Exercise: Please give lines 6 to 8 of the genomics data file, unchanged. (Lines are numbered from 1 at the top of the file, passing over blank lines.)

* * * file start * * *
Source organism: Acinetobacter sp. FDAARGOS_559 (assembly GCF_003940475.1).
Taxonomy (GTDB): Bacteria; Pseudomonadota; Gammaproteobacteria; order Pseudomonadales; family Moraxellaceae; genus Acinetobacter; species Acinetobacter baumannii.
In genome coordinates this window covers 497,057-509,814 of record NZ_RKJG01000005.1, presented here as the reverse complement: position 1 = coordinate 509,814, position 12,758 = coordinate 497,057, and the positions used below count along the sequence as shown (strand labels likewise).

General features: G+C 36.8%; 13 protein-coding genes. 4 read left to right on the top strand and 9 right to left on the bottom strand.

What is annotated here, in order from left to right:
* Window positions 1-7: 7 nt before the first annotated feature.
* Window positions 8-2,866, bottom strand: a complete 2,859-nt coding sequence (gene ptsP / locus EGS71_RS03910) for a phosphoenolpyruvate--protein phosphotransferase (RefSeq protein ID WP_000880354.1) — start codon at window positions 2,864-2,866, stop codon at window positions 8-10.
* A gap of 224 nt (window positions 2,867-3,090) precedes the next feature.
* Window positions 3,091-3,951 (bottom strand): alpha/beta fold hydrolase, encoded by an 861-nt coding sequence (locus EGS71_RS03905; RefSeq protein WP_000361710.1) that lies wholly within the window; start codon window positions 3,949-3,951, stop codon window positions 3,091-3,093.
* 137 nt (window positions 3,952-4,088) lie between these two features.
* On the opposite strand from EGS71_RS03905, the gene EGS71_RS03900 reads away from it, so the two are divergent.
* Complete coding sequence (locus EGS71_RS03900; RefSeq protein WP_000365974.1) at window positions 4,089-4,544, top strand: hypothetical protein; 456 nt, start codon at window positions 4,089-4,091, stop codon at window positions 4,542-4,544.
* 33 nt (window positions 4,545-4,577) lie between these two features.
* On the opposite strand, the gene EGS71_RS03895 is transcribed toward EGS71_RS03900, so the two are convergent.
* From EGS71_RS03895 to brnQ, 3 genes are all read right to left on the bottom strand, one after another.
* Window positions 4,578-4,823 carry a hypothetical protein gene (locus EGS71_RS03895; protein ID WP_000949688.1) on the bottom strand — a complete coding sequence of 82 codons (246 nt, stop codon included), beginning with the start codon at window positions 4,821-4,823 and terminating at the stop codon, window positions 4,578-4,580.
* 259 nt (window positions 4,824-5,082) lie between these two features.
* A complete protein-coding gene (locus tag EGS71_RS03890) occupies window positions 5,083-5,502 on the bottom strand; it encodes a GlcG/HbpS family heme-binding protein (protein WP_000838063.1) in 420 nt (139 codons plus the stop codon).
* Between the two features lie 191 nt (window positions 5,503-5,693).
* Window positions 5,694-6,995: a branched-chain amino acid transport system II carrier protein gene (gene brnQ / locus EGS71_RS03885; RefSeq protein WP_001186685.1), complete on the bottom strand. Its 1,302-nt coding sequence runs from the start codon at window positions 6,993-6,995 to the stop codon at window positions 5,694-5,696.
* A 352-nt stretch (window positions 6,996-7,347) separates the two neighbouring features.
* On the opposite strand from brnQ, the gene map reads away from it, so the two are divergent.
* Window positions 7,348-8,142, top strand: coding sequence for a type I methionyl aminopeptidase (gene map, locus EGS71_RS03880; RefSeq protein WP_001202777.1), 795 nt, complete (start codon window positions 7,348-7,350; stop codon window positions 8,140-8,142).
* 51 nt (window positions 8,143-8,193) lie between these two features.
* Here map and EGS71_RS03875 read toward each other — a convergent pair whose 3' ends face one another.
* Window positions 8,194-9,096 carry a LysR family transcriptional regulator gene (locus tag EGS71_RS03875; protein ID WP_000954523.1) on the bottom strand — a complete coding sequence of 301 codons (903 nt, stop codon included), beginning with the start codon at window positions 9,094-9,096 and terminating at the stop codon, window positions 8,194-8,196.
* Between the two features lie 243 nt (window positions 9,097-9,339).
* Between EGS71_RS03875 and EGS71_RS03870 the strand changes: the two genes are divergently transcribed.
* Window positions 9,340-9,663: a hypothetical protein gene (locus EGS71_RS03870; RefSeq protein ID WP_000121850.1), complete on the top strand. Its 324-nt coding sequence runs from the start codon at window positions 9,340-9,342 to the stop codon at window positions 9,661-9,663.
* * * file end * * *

* Window positions 1-7: 7 nt before the first annotated feature.
* Window positions 8-2,866, bottom strand: a complete 2,859-nt coding sequence (gene ptsP / locus EGS71_RS03910) for a phosphoenolpyruvate--protein phosphotransferase (RefSeq protein ID WP_000880354.1) — start codon at window positions 2,864-2,866, stop codon at window positions 8-10.
* A gap of 224 nt (window positions 2,867-3,090) precedes the next feature.